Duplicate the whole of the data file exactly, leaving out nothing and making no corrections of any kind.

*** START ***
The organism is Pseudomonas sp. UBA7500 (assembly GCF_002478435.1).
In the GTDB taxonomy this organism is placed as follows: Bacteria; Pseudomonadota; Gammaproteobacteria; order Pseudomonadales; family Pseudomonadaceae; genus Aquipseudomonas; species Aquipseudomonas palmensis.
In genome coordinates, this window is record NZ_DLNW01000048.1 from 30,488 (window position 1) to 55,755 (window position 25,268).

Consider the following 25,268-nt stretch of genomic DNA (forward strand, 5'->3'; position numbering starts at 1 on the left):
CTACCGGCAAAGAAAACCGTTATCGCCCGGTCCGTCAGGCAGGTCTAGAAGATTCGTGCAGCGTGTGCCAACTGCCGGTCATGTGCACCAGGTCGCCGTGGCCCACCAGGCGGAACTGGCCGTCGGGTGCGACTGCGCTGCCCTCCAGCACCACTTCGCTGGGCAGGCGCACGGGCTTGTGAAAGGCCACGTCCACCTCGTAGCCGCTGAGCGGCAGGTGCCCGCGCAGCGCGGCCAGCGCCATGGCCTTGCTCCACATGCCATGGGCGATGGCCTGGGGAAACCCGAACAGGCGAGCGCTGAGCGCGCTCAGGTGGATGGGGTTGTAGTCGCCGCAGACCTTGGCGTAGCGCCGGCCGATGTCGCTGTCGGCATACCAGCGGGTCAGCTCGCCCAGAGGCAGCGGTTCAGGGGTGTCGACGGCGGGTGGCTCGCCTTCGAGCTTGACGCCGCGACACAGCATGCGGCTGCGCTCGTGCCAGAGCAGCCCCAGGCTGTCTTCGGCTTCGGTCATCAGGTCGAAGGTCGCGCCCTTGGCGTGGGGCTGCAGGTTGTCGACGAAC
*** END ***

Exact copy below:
The organism is Pseudomonas sp. UBA7500 (assembly GCF_002478435.1).
In the GTDB taxonomy this organism is placed as follows: Bacteria; Pseudomonadota; Gammaproteobacteria; order Pseudomonadales; family Pseudomonadaceae; genus Aquipseudomonas; species Aquipseudomonas palmensis.
In genome coordinates, this window is record NZ_DLNW01000048.1 from 30,488 (window position 1) to 55,755 (window position 25,268).

Consider the following 25,268-nt stretch of genomic DNA (forward strand, 5'->3'; position numbering starts at 1 on the left):
CTACCGGCAAAGAAAACCGTTATCGCCCGGTCCGTCAGGCAGGTCTAGAAGATTCGTGCAGCGTGTGCCAACTGCCGGTCATGTGCACCAGGTCGCCGTGGCCCACCAGGCGGAACTGGCCGTCGGGTGCGACTGCGCTGCCCTCCAGCACCACTTCGCTGGGCAGGCGCACGGGCTTGTGAAAGGCCACGTCCACCTCGTAGCCGCTGAGCGGCAGGTGCCCGCGCAGCGCGGCCAGCGCCATGGCCTTGCTCCACATGCCATGGGCGATGGCCTGGGGAAACCCGAACAGGCGAGCGCTGAGCGCGCTCAGGTGGATGGGGTTGTAGTCGCCGCAGACCTTGGCGTAGCGCCGGCCGATGTCGCTGTCGGCATACCAGCGGGTCAGCTCGCCCAGAGGCAGCGGTTCAGGGGTGTCGACGGCGGGTGGCTCGCCTTCGAGCTTGACGCCGCGACACAGCATGCGGCTGCGCTCGTGCCAGAGCAGCCCCAGGCTGTCTTCGGCTTCGGTCATCAGGTCGAAGGTCGCGCCCTTGGCGTGGGGCTGCAGGTTGTCGACGAAC